Parallel Computing Toolbox

Parallel Simulations Using Parfor: Test-Case Sweep

This example shows how you can run multiple Simulink® simulations corresponding to different test cases in the Signal Builder block, in parallel by using the Parallel Computing Toolbox™. This involves five main steps:

  1. Start MATLAB® workers on your machine

  2. Set up data required for the multiple simulations

  3. Run multiple simulations in a parfor (parallel for) loop

  4. Plot results of multiple simulations

  5. Close MATLAB workers

Model Overview

The model sldemo_suspn_3dof shown below simulates the vehicle dynamics based on the road - suspension interaction for different road profiles. The vehicle dynamics are captured in three degrees of freedom: vertical displacement, roll, and pitch. The road profile data for the left and right tires is imported into the Signal Builder block as different test cases. The Road-Suspension Interaction subsystem calculates the suspension forces on the vehicle at the four tire locations based on the road data and the current vehicle state. In the Body Dynamics subsystem these forces and the resulting pitch and roll moments are used to determine the vehicle motion in three degrees of freedom: vertical displacement, roll, and pitch.

The suspension model is simulated using different road profiles to determine if the design meets desired performance goals. Parallel Computing Toolbox is used to speed up these multiple simulations, as illustrated below.

mdl               = 'sldemo_suspn_3dof';
isModelOpen       = bdIsLoaded(mdl);

Step 1: Start MATLAB Workers on Your Machine

First configure and start a pool of MATLAB workers. Use the parpool command to check if a parallel pool is open, and then open a local pool on your multicore desktop. This requires Parallel Computing Toolbox.

apool = gcp('nocreate');
if isempty(apool)
    apool = parpool;
Starting parallel pool (parpool) using the 'local' profile ... connected to 12 workers.

Step 2: Set up Data Required for the Multiple Simulations

Determine the number of cases in the Signal Builder block using the signalbuilder function. The number of cases is used to determine the number of iterations to run in step 3. The number of cases is also used to preallocate an array of SimulationOutput objects in the Simulink package that will be used to collect the simulation results in step 3.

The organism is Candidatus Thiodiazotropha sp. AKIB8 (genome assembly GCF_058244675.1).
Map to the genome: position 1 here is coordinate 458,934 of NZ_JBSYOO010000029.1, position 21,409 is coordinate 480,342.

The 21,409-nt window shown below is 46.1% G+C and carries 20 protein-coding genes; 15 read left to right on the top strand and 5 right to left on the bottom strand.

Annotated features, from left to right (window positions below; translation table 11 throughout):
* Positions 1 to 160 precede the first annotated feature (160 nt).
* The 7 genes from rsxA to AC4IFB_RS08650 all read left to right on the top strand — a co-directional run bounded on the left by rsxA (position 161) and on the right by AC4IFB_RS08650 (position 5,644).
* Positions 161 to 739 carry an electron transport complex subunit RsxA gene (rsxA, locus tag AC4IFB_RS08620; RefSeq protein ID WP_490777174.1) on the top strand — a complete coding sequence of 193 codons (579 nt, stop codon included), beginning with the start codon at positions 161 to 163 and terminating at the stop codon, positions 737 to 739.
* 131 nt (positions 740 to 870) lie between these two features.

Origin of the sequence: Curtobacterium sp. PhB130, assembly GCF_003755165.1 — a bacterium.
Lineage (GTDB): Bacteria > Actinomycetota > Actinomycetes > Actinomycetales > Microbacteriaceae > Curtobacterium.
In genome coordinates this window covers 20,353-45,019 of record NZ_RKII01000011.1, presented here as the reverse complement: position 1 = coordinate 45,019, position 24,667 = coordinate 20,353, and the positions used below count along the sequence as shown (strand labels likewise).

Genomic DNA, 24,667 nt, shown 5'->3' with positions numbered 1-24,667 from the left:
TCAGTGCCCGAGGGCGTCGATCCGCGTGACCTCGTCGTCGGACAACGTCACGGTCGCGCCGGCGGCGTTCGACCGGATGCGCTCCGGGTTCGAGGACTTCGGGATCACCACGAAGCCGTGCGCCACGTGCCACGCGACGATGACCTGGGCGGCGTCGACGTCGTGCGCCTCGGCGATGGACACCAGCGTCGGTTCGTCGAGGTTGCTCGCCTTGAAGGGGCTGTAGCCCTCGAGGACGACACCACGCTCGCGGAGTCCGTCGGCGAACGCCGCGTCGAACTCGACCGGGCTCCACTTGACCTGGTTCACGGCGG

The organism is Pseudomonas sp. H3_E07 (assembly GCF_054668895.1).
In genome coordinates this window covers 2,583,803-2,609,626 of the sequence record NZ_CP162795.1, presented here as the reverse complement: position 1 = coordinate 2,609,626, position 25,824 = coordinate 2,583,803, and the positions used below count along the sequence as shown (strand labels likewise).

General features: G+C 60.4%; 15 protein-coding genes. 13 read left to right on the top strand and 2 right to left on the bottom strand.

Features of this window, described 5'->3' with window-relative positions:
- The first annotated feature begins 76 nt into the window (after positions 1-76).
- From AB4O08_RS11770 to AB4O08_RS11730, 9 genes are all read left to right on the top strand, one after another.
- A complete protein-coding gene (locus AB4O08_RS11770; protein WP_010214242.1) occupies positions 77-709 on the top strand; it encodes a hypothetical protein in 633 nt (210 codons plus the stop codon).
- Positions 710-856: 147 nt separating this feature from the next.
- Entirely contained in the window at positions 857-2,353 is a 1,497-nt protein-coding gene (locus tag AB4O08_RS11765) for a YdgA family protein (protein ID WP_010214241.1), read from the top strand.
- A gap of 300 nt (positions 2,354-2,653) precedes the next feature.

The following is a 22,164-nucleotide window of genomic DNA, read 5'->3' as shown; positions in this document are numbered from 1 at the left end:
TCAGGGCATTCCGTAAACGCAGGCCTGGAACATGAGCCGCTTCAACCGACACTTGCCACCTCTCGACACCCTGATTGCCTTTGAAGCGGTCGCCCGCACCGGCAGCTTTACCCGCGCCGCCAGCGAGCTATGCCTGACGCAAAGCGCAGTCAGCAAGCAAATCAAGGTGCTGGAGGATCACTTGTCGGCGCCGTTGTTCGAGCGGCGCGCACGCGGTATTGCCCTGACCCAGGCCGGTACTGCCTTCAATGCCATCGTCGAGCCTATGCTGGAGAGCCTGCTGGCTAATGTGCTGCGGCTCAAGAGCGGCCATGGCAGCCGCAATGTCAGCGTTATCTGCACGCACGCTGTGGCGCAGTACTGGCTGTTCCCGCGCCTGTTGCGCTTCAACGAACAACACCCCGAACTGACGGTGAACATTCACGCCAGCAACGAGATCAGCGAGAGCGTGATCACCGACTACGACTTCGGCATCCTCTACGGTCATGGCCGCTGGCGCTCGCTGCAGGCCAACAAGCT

[~,~,~,cases]     = signalbuilder([mdl '/Road Profiles']);
numCases          = numel(cases);
simout(numCases)  = Simulink.SimulationOutput;

Step 3: Run Multiple Simulations in a parfor (Parallel for) Loop

Run multiple simulations corresponding to the different test cases in the Signal Builder block within a parfor loop. The signalbuilder function is used again here but this time to set the active signal in each iteration. The sim command returns all the simulation data as a SimulationOutput object of the Simulink package. Note that the simulation results are collected in the simout variable, which was preallocated in step 2.

parfor idx = 1:numCases
    signalbuilder([mdl '/Road Profiles'],'activegroup',idx);
    simout(idx) = sim(mdl,'SimulationMode','normal');

Step 4: Plot Results of Multiple Simulations

Plot the vertical vehicle displacement from the different simulations to see how the vehicle performed to the different road profiles. Use the get method of the SimulationOutput object to obtain the timeseries contained in each element of simout. The time and and signal data are contained within the timeseries object.

legend_labels = cell(1,numCases);
for i = 1:numCases
        si = simout(i);
        ts = si.get('logsout').get('vertical_disp').Values;
        legend_labels{i} = ['Run ' num2str(i)];
        hold all
title('Response of a 3-DoF Suspension Model')
xlabel('Time (s)');
ylabel('Vehicle vertical displacement (m)');

Step 5: Close MATLAB Workers

Last, close the parallel pool and the model if they were not previously opened.

    close_system(mdl, 0);